The Man of Law's Introduction

Our Hoste sey wel that the brighte sonne
Th' ark of his artificial day had ronne
The fourthe part, and half an houre, and more;
And though he were not depe expert in lore,
He wiste it was the eightetethe day
Of April, that is messager to May;
And sey wel that the shadwe of every tree
Was as in lengthe the same quantitee
That was the body erect that caused it.
And therefor by the shadwe he took his wit
That Phebus, which that shoon so clere and brighte,
Degrees was fyve and fourty clombe on highte;
And for that day, as in that latitude,
It was ten of the clokke, he gan conclude,
And sodeynly he plighte his hors aboute.
"Lordinges,' quod he, "I warne yow, al this route,
The fourthe party of this day is goon;
Now, for the love of god and of seint John,
Leseth no tyme, as ferforth as ye may;
Lordinges, the tyme wasteth night and day,
And steleth from us, what prively slepinge,
And what thurgh necligence in our wakinge,
As dooth the streem, that turneth never agayn,
Descending fro the montaigne in-to playn.
Wel can Senek, and many a philosophre
Biwailen tyme, more than gold in cofre.
"For los of catel may recovered be,
But los of tyme shendeth us," quod he.
It wol nat come agayn, withouten drede,
Na more than wol Malkins maydenhede,
Whan she hath lost it in hir wantownesse;
Lat us nat moulen thus in ydelnesse.
Sir man of lawe,' quod he, "so have ye blis,
Tel us a tale anon, as forward is;
Ye been submitted thurgh your free assent
To stonde in this cas at my jugement.
Acquiteth yow, and holdeth your biheste,
Than have ye doon your devoir atte leste.'
"Hoste,' quod he, "depardieux ich assente,
To breke forward is not myn entente.
Biheste is dette, and I wol holde fayn
Al my biheste; I can no better seyn.
For swich lawe as man yeveth another wight,
He sholde him-selven usen it by right;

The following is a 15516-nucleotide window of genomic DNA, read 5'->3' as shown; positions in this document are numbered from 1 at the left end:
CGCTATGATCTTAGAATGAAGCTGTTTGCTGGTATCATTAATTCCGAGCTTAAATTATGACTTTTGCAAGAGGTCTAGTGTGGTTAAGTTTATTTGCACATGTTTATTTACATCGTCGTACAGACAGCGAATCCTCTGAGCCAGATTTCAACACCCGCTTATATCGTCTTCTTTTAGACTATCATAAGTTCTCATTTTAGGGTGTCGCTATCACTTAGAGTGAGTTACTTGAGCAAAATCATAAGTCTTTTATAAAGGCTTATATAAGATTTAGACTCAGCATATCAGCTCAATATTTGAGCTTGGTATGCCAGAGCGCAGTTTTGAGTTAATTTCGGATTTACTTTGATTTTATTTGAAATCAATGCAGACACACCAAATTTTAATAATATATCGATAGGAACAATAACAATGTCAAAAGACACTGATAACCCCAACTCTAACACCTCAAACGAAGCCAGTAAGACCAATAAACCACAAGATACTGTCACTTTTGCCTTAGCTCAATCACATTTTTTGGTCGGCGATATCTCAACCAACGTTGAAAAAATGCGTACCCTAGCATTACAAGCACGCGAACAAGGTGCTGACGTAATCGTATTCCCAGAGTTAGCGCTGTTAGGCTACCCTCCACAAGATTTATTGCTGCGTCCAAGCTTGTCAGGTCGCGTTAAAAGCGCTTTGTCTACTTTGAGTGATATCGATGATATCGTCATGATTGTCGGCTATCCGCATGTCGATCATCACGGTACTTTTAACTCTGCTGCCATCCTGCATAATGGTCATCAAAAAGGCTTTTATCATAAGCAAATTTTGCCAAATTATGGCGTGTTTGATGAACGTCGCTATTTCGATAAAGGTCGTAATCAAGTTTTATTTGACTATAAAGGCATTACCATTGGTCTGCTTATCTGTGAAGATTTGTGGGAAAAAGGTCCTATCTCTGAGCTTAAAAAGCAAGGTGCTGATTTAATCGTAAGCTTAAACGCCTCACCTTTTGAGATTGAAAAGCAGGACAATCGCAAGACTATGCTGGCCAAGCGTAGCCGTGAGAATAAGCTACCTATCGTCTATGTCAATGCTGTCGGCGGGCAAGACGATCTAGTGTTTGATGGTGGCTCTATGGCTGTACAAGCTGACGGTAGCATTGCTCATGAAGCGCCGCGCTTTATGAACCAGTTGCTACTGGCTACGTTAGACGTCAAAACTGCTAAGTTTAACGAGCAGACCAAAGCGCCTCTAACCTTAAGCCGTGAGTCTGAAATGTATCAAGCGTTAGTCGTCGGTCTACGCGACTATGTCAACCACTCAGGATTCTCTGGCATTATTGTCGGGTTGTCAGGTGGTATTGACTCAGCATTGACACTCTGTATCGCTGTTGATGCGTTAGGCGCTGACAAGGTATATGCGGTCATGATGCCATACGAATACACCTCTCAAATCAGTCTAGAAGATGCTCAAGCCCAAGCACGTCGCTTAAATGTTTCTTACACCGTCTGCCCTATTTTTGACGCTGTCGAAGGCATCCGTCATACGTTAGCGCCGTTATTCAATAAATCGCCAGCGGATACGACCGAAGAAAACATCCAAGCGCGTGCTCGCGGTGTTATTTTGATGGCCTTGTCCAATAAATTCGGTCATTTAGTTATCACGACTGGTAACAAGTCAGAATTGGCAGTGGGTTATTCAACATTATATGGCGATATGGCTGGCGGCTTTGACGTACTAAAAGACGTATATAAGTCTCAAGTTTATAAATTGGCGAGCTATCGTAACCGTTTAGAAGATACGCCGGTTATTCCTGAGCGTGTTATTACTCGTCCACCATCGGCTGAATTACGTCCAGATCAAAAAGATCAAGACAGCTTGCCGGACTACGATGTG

Thus wol our text; but natheles certeyn
I can right now no thrifty tale seyn,
But Chaucer, though he can but lewedly
On metres and on ryming craftily,
Hath seyd hem in swich English as he can
Of olde tyme, as knoweth many a man.
And if he have not seyd hem, leve brother,
In o book, he hath seyd hem in another.
For he hath told of loveres up and doun
Mo than Ovyde made of mencioun
In his Epistelles, that been ful olde.
What sholde I tellen hem, sin they ben tolde?
In youthe he made of Ceys and Alcion,
And sithen hath he spoke of everichon,
Thise noble wyves and thise loveres eke.
Who-so that wol his large volume seke
Cleped the Seintes Legende of Cupyde,
Ther may he seen the large woundes wyde
Of Lucresse, and of Babilan Tisbee;
The swerd of Dido for the false Enee;
The tree of Phillis for hir Demophon;
The pleinte of Dianire and Hermion,
Of Adriane and of Isiphilee;
The bareyne yle stonding in the see;
The dreynte Leander for his Erro;
The teres of Eleyne, and eek the wo
Of Brixseyde, and of thee, Ladomia;
The crueltee of thee, queen Media,
Thy litel children hanging by the hals
For thy Jason, that was of love so fals!
O Ypermistra, Penelopee, Alceste,
Your wyfhod he comendeth with the beste!
But certeinly no word ne wryteth he
Of thilke wikke ensample of Canacee,
That lovede hir owne brother sinfully;
Of swiche cursed stories I sey "fy';
Or elles of Tyro Apollonius,
How that the cursed king Antiochus
Birafte his doghter of hir maydenhede,
That is so horrible a tale for to rede,
Whan he hir threw up-on the pavement.
And therefor he, of ful avysement,
Nolde never wryte in none of his sermouns
Of swiche unkinde abhominaciouns,
Ne I wol noon reherse, if that I may.
But of my tale how shal I doon this day?
Me were looth be lykned, doutelees,
To Muses that men clepe Pierides--
Metamorphoseos wot what I mene:--
But nathelees, I recche noght a bene
Though I come after him with hawe-bake;
I speke in prose, and lat him rymes make.'
And with that word he, with a sobre chere,
Bigan his tale, as ye shal after here.
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